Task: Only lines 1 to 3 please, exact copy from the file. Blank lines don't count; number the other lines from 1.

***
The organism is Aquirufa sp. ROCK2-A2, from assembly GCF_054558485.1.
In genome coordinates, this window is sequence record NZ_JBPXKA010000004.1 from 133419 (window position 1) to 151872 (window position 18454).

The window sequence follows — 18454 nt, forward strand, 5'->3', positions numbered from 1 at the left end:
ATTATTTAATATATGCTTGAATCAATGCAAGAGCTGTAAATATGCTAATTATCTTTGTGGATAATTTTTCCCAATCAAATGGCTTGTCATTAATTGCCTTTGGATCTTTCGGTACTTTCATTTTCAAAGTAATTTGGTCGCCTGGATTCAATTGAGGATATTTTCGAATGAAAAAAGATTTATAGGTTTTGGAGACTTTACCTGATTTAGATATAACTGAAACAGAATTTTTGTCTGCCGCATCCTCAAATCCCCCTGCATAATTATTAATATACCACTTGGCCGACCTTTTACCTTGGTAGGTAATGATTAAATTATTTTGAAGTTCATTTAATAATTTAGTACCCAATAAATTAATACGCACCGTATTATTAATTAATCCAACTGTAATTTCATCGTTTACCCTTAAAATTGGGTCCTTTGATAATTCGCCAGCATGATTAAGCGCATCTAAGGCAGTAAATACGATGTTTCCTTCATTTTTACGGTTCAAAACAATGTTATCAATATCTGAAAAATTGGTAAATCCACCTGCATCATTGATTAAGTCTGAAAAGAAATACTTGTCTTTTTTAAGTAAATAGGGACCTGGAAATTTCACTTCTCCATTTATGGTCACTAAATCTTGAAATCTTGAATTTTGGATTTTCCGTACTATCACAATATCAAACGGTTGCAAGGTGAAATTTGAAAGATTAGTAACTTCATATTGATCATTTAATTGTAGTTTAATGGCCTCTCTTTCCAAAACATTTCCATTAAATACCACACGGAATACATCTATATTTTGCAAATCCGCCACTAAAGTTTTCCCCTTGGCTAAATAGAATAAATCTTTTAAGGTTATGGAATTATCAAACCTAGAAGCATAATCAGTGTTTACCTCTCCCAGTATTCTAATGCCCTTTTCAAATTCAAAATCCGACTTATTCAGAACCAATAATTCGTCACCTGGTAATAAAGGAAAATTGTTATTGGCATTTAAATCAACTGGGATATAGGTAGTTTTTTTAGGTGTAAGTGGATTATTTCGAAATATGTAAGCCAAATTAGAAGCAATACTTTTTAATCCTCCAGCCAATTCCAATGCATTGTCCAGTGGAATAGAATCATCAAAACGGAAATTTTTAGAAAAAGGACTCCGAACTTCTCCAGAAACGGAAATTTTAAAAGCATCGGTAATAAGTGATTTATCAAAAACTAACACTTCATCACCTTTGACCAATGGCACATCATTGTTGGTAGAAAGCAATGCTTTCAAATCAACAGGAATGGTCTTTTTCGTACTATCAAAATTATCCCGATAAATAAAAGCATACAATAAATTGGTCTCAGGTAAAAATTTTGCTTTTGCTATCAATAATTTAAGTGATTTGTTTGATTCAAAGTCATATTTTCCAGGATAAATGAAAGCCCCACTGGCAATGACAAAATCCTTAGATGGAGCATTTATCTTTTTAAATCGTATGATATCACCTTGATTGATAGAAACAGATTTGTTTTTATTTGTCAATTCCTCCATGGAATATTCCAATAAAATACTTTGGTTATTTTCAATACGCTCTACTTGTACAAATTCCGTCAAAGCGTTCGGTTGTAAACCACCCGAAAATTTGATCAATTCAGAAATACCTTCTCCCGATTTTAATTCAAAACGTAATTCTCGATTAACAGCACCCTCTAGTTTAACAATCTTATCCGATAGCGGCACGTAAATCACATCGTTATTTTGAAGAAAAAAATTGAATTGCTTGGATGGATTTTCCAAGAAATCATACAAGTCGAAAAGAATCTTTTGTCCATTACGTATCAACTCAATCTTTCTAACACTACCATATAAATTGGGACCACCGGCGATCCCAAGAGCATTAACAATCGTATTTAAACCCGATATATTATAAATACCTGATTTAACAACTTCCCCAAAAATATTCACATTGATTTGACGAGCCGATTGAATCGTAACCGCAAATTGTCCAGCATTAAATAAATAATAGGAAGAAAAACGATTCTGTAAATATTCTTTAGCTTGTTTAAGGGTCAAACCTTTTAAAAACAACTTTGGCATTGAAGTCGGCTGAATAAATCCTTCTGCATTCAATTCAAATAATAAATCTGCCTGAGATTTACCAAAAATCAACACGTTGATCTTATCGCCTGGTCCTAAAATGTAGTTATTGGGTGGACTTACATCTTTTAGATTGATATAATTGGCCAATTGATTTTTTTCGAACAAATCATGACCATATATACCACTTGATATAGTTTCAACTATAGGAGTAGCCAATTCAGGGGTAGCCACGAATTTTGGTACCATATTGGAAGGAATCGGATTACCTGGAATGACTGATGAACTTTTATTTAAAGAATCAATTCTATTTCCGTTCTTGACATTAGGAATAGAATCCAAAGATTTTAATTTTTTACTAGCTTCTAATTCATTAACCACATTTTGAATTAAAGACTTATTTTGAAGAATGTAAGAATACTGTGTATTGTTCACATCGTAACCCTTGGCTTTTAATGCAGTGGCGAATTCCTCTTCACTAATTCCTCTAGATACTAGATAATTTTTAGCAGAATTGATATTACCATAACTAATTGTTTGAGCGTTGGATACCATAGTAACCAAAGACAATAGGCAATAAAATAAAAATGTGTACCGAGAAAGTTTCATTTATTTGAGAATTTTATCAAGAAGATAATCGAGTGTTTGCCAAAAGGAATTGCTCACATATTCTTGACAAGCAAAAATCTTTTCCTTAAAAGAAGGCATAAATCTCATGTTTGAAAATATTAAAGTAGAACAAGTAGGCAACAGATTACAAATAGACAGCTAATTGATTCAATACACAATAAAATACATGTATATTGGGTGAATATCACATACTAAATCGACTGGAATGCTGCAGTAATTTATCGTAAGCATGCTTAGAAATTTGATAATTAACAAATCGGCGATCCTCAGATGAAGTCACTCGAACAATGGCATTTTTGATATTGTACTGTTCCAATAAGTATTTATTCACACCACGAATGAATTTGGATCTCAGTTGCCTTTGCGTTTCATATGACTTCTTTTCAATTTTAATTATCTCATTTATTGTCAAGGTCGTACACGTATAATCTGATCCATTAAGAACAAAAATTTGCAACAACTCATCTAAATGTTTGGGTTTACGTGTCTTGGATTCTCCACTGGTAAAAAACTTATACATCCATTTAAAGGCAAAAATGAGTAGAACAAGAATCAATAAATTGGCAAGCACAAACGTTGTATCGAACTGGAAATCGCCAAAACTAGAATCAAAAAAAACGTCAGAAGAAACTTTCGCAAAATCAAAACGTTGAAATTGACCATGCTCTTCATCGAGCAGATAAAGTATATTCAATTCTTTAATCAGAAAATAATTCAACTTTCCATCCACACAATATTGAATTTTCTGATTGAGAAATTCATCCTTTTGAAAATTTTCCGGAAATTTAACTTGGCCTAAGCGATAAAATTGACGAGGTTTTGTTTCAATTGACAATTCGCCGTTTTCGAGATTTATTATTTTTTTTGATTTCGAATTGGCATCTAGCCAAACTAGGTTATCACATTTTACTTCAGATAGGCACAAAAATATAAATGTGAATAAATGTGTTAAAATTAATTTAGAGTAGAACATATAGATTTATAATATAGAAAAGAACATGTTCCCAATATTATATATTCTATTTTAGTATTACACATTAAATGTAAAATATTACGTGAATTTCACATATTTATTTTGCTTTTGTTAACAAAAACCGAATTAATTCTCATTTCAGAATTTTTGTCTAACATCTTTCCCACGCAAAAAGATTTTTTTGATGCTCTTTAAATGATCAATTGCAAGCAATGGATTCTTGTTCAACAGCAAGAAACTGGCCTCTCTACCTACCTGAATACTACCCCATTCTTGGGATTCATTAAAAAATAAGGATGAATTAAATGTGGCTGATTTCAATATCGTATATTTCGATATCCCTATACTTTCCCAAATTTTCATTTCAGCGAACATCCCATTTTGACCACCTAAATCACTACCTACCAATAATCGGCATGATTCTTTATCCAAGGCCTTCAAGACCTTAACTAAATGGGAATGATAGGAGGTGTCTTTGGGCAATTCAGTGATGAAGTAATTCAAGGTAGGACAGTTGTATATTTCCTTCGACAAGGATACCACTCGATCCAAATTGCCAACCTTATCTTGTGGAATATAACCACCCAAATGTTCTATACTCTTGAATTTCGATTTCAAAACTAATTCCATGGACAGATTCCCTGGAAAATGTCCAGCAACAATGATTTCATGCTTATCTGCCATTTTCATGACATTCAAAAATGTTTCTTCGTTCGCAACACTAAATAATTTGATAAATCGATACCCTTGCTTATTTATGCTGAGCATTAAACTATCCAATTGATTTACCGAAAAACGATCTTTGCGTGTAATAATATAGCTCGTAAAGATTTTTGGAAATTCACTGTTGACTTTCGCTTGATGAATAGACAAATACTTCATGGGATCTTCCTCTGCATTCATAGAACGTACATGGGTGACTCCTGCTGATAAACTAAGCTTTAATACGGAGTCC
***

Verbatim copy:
The organism is Aquirufa sp. ROCK2-A2, from assembly GCF_054558485.1.
In genome coordinates, this window is sequence record NZ_JBPXKA010000004.1 from 133419 (window position 1) to 151872 (window position 18454).

The window sequence follows — 18454 nt, forward strand, 5'->3', positions numbered from 1 at the left end: